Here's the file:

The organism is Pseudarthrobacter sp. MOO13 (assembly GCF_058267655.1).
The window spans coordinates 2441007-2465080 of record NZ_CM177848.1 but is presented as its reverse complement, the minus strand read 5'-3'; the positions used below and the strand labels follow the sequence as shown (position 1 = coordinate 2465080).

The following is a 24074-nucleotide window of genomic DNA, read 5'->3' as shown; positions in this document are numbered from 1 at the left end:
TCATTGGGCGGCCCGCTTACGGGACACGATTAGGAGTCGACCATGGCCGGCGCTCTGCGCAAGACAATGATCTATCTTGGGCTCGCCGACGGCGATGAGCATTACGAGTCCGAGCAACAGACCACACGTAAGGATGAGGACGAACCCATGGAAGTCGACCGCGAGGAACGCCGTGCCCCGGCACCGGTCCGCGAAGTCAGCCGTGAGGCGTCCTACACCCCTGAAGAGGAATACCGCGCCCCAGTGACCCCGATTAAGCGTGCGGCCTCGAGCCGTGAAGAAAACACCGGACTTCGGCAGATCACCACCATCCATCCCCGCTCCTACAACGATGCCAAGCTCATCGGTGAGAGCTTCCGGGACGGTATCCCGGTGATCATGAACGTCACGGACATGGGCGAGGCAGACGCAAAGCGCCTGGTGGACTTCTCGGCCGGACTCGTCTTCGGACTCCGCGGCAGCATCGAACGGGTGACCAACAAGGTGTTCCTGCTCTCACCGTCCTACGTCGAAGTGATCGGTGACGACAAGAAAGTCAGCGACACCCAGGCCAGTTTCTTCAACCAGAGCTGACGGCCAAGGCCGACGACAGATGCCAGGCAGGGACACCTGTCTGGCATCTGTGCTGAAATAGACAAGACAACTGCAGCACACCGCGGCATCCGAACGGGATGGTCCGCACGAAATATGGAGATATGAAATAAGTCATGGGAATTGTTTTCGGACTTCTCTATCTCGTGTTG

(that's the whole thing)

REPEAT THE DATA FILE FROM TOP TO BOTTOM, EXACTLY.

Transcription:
The organism is Pseudarthrobacter sp. MOO13 (assembly GCF_058267655.1).
The window spans coordinates 2441007-2465080 of record NZ_CM177848.1 but is presented as its reverse complement, the minus strand read 5'-3'; the positions used below and the strand labels follow the sequence as shown (position 1 = coordinate 2465080).

The following is a 24074-nucleotide window of genomic DNA, read 5'->3' as shown; positions in this document are numbered from 1 at the left end:
TCATTGGGCGGCCCGCTTACGGGACACGATTAGGAGTCGACCATGGCCGGCGCTCTGCGCAAGACAATGATCTATCTTGGGCTCGCCGACGGCGATGAGCATTACGAGTCCGAGCAACAGACCACACGTAAGGATGAGGACGAACCCATGGAAGTCGACCGCGAGGAACGCCGTGCCCCGGCACCGGTCCGCGAAGTCAGCCGTGAGGCGTCCTACACCCCTGAAGAGGAATACCGCGCCCCAGTGACCCCGATTAAGCGTGCGGCCTCGAGCCGTGAAGAAAACACCGGACTTCGGCAGATCACCACCATCCATCCCCGCTCCTACAACGATGCCAAGCTCATCGGTGAGAGCTTCCGGGACGGTATCCCGGTGATCATGAACGTCACGGACATGGGCGAGGCAGACGCAAAGCGCCTGGTGGACTTCTCGGCCGGACTCGTCTTCGGACTCCGCGGCAGCATCGAACGGGTGACCAACAAGGTGTTCCTGCTCTCACCGTCCTACGTCGAAGTGATCGGTGACGACAAGAAAGTCAGCGACACCCAGGCCAGTTTCTTCAACCAGAGCTGACGGCCAAGGCCGACGACAGATGCCAGGCAGGGACACCTGTCTGGCATCTGTGCTGAAATAGACAAGACAACTGCAGCACACCGCGGCATCCGAACGGGATGGTCCGCACGAAATATGGAGATATGAAATAAGTCATGGGAATTGTTTTCGGACTTCTCTATCTCGTGTTG